Quebec as nation policy resolution scrapped

I’ve learned that the Conservative Party scrapped a motion before the convention that sought to affirm as Party policy the status of Quebec as a nation within a united Canada.

Political observers remember that last year, in a move of political brinkmanship against the Bloc Quebecois, the Prime Minister pre-empted a Bloc motion of Quebec’s nation status by including the distinction that Quebec as a nation exists within a united Canada.

Policy officials of the convention didn’t want to have a policy resolution go to the floor in plenary which would be voted up by Quebec delegates and voted down by Western Conservatives that some observe as resentful of la belle province for not delivering more seats for the party during the previous election. People close to the process concede that such a move could have been political dynamite and may have had the deleterous effect of putting shockwaves through the national media and within the province of Quebec.

As one policy official told me, the gain would be minimal and potential damage significant. The policy itself was redundent as the party itself moved and passed the similar motion in the House of Commons.

Vote results on policy resolutions

P-106 healthcare (No)
P-110 at-risk workers (Yes)
P-113 dangerous offender status (Yes)
P-114 faint-hope clause (Yes)
P-119 human trafficking (Yes)
P-202 affirm Charter (Yes)
P-203 human rights commission jurisdiction (Yes)
P-207 protecting pregnant women (Yes)
P-213 women (Yes)
P-218 diversity principles (Yes)
P-222 temporary workers (Yes)
P-223 program coordination and outcome audits (Yes)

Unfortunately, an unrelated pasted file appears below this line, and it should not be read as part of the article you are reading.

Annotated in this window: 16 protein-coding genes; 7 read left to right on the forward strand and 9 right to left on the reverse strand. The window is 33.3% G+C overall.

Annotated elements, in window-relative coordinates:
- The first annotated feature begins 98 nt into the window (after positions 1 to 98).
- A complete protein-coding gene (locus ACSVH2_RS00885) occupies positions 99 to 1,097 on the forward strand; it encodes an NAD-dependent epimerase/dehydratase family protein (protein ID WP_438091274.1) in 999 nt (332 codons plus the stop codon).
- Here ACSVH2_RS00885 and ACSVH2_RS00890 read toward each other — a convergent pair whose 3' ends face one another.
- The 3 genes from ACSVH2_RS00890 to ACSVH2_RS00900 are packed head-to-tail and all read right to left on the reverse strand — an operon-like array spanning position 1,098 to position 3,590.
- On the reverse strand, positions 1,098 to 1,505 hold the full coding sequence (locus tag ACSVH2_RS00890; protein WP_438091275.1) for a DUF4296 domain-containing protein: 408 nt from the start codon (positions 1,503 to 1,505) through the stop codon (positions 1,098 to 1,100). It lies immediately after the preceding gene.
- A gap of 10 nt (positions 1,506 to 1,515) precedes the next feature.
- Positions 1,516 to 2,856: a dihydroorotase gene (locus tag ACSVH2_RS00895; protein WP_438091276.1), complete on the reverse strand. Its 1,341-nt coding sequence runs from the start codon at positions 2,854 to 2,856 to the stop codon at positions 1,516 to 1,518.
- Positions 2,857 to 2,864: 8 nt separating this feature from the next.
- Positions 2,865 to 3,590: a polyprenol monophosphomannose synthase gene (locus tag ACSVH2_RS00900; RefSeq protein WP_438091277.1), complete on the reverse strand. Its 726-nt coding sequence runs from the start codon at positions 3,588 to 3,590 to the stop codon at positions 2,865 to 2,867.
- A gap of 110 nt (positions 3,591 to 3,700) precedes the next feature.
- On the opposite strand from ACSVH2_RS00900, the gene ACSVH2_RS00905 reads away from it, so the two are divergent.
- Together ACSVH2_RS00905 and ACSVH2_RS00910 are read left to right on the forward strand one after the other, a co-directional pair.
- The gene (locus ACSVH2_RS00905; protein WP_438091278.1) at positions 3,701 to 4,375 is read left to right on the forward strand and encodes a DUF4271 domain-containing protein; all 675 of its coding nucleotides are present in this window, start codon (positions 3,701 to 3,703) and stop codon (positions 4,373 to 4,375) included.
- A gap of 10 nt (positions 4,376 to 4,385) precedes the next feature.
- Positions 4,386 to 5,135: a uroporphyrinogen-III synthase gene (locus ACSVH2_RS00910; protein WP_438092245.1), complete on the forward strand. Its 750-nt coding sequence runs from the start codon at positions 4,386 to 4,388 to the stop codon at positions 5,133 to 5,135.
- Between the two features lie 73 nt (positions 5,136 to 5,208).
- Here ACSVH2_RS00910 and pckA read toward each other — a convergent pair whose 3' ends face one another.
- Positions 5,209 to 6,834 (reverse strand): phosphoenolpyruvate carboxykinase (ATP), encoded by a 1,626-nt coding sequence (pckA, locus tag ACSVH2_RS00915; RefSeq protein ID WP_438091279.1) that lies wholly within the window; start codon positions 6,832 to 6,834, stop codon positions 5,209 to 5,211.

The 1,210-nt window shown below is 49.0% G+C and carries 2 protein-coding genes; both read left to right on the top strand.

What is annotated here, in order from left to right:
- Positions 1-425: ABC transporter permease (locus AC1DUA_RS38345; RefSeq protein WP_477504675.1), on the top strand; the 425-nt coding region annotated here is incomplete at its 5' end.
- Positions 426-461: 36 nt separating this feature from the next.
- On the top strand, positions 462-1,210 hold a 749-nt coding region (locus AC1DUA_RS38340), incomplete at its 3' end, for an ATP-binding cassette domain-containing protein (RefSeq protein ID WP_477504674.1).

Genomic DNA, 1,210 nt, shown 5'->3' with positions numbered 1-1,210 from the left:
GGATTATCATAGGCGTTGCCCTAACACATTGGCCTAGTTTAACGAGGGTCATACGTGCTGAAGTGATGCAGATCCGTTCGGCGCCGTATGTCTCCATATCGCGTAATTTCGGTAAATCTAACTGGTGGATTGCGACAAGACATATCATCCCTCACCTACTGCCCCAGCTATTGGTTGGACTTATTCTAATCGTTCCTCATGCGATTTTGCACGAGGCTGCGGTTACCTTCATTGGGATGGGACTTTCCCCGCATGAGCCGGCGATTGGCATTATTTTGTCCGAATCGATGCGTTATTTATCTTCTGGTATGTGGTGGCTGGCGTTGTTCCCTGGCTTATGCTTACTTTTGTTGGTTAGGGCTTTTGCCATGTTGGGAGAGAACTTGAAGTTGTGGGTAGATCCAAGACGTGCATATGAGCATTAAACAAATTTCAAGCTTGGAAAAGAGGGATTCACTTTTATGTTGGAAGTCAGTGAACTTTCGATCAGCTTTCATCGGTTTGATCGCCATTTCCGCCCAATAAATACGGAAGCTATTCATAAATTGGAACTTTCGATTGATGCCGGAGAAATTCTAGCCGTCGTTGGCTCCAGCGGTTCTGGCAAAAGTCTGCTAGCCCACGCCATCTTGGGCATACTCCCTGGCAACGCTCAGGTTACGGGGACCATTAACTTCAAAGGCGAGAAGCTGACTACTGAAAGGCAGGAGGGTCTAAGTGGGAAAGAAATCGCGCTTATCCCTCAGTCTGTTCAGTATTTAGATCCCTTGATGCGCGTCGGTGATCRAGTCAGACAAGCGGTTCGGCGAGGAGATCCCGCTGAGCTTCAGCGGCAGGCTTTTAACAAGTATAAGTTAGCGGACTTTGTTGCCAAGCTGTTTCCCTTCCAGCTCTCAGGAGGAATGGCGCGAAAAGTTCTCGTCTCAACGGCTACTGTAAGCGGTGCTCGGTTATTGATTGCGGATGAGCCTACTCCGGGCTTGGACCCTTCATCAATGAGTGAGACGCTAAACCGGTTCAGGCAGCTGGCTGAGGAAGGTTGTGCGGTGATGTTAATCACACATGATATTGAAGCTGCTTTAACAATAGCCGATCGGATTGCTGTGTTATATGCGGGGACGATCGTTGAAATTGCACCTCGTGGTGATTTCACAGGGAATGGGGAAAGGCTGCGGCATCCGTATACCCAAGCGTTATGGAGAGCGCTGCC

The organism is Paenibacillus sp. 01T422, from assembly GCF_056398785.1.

P-301 new securities regulator (Yes)
P-303 capital gains (Yes)
P-305 income splitting (Yes)
P-306 tax code simplification (Yes)
P-308 striking workers (Yes)
P-321 agricultural trade agreements (Yes)
P-101 climate change in the North (Yes)
P-104 energy from garbage (Yes)
P-105 offshore oil and gas development (Yes)
P-111 complementary health (No)
P-122 veterans principles (Yes)
P-205 advancing arctic sovereignty (Yes)
P-208 student loans (No)
P-209 EI for summer students (No)
P-307 innovation (No)
P-311 invest in arctic research (Yes)
P-312 long-term energy framework (Yes)
P-316 rural family businesses (No)

Rob Nicholson on section 13a

Here is P-203:

P-203 Modify HRC Jurisdiction PROPOSED BY VICTORIA AND KELOWNA – LAKE COUNTRY

iii) The Conservative Party supports legislation to remove authority from the Canadian Human Rights Commission and Tribunal to regulate, receive, investigate or adjudicate complaints related to Section 13 of the Canadian Human Rights Act.

The vote concluded at the plenary and passed. Nicholson voted “yes”.

Scott Reid on riding weighting

Scott Reid is the Conservative MP from Lanark-Frontenac-Lennox and Addington. Reid is the proponent of the following Conservative constitutional amendment at the policy convention in Winnipeg, MB.

RESOLUTION C-107 (Delegates based on number of EDA members)

Delete the words that are struck through and add the words that are underlined in
Article 7.5 as follows:

7.5 The following shall be entitled to vote as delegates to a national convention:

7.5.1 one delegate elected from each electoral district association for every ten (10)
members of that association (always rounding the number of delegates upward),
to a maximum of ten delegates per association
, an equal number not exceeding
10 from each electoral district association
each of whom shall reside in the
electoral district or who shall have been elected as a director of the electoral
district association at the most recent annual general meeting
, in such number
and
, elected in such manner as determined by National Council which shall
include a requirement that where ten (10) delegates are to be elected at least one
such delegate reflect youth participation, and as an additional delegate the
president of the electoral district association as of a date set by National
Council;

Hugh McFadyen interview

Today, I had the opportunity to chat with Hugh McFadyen, the leader of the Progressive Conservatives in Manitoba. McFadyen talked about the CPC Convention, the impact of the economic downturn on Manitoba, the NDP’s move to supress political speech and where he’ll be taking the party into the next election. McFadyen also spoke at a Manning Centre event in Winnipeg where he outlined his vision for the future of Manitoba.